How to protect your money:
- Don't base money market fund selection solely on yield or convenience.
- Read the prospectus.
- Understand the investments in the fund.
- Know that money market funds are not insured by the FDIC.
Consumers shouldn't be blind to the fact that investing in a money market fund does involve some risk. Too often people pick a money market fund based on convenience or yield instead of taking a look at the underlying investments. Many money market funds sought higher-yielding investments such as subprime mortgage-backed securities the past couple years and got in trouble when those securities defaulted. High-yield funds don't get those yields by investing in government securities.
Standard & Poor's says there are approximately 2,000 money market mutual funds, of which some 1,200 are taxable. Within the taxable universe there are about 700 that can invest in commercial paper; the remaining 500 would invest in government securities.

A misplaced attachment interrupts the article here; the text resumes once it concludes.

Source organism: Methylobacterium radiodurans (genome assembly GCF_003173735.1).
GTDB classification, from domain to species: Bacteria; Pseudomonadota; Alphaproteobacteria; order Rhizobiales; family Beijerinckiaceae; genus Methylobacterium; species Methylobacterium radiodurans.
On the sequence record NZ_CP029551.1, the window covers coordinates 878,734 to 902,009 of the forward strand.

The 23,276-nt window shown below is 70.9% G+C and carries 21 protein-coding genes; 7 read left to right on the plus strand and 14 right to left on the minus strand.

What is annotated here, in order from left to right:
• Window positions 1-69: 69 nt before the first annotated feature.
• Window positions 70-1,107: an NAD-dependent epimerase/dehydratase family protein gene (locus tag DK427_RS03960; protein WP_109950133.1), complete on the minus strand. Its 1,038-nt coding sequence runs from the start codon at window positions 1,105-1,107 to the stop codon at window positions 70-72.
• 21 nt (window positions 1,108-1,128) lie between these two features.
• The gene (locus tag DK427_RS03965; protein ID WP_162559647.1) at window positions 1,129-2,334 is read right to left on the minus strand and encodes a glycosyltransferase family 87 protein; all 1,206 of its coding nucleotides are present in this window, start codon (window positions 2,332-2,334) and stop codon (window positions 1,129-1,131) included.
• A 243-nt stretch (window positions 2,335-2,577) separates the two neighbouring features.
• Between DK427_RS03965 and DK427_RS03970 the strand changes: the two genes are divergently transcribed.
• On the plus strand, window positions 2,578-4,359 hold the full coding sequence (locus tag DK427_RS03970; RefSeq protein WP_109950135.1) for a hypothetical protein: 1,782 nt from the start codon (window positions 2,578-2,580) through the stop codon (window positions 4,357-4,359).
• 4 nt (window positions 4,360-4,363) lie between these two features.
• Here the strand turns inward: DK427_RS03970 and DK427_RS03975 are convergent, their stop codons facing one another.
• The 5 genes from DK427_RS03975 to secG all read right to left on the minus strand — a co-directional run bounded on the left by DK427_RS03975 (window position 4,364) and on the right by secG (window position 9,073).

Know your funds
"You need to know what type of funds you own," says Peter Rizzo, director of the fund rating group at S&P. "If it's a Treasury or government agency then, obviously, it would not have any commercial paper. But if it's a prime or a general purpose type fund, it could have commercial paper, although not all do. Typically the makeup of the 200 funds that we rate, that can buy commercial paper, is 40 (percent) or 50 percent commercial paper and the rest in repo (repurchase agreements), Treasury, agencies, bank paper and a cornucopia of other money market investments."
Keep in mind that unlike money market accounts, money market funds are not insured by FDIC or the Securities Investor Protection Corp., known as the SIPC.
Herb Hopwood, president of Hopwood Financial Services in Great Falls, Va., says public perception remains a large part of the issue. "They can put everything out there -- not FDIC-insured and the like -- but when (consumers) see Bank of America they think they're absolutely safe and that a money market fund has no risk whatsoever."
Hopwood advises individuals to stick with funds backed by the larger organizations and to check the yield at least once a week during times like these. Significant drops could be an indication that the fund is taking a hit and is decreasing yield to make up the difference.